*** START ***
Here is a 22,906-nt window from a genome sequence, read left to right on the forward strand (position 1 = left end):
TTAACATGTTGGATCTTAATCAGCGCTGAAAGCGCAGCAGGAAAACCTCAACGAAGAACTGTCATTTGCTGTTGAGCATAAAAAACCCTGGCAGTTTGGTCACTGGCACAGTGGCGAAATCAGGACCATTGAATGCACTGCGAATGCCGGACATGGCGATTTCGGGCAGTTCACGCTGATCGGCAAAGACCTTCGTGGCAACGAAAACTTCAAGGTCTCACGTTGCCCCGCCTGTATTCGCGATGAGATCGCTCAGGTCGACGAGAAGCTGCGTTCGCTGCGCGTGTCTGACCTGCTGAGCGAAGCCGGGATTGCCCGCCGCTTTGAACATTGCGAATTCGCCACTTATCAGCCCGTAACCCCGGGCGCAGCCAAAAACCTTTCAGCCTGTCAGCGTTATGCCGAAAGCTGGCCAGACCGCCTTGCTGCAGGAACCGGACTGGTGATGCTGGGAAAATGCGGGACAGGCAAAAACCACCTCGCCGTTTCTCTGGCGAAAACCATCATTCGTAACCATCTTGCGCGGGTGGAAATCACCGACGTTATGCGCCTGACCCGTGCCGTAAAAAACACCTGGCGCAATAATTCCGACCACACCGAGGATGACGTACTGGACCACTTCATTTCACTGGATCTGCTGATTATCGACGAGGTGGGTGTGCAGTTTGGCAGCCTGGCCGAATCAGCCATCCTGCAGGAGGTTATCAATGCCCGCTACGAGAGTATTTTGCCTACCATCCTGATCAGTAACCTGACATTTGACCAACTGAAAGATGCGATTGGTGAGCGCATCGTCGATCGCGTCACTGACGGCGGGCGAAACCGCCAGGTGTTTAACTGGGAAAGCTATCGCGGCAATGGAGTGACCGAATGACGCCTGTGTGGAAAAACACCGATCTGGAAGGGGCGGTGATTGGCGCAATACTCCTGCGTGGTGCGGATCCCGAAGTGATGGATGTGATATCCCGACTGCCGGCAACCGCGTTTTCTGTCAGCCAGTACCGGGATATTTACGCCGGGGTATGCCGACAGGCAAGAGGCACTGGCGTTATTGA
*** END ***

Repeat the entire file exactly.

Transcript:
Here is a 22,906-nt window from a genome sequence, read left to right on the forward strand (position 1 = left end):
TTAACATGTTGGATCTTAATCAGCGCTGAAAGCGCAGCAGGAAAACCTCAACGAAGAACTGTCATTTGCTGTTGAGCATAAAAAACCCTGGCAGTTTGGTCACTGGCACAGTGGCGAAATCAGGACCATTGAATGCACTGCGAATGCCGGACATGGCGATTTCGGGCAGTTCACGCTGATCGGCAAAGACCTTCGTGGCAACGAAAACTTCAAGGTCTCACGTTGCCCCGCCTGTATTCGCGATGAGATCGCTCAGGTCGACGAGAAGCTGCGTTCGCTGCGCGTGTCTGACCTGCTGAGCGAAGCCGGGATTGCCCGCCGCTTTGAACATTGCGAATTCGCCACTTATCAGCCCGTAACCCCGGGCGCAGCCAAAAACCTTTCAGCCTGTCAGCGTTATGCCGAAAGCTGGCCAGACCGCCTTGCTGCAGGAACCGGACTGGTGATGCTGGGAAAATGCGGGACAGGCAAAAACCACCTCGCCGTTTCTCTGGCGAAAACCATCATTCGTAACCATCTTGCGCGGGTGGAAATCACCGACGTTATGCGCCTGACCCGTGCCGTAAAAAACACCTGGCGCAATAATTCCGACCACACCGAGGATGACGTACTGGACCACTTCATTTCACTGGATCTGCTGATTATCGACGAGGTGGGTGTGCAGTTTGGCAGCCTGGCCGAATCAGCCATCCTGCAGGAGGTTATCAATGCCCGCTACGAGAGTATTTTGCCTACCATCCTGATCAGTAACCTGACATTTGACCAACTGAAAGATGCGATTGGTGAGCGCATCGTCGATCGCGTCACTGACGGCGGGCGAAACCGCCAGGTGTTTAACTGGGAAAGCTATCGCGGCAATGGAGTGACCGAATGACGCCTGTGTGGAAAAACACCGATCTGGAAGGGGCGGTGATTGGCGCAATACTCCTGCGTGGTGCGGATCCCGAAGTGATGGATGTGATATCCCGACTGCCGGCAACCGCGTTTTCTGTCAGCCAGTACCGGGATATTTACGCCGGGGTATGCCGACAGGCAAGAGGCACTGGCGTTATTGA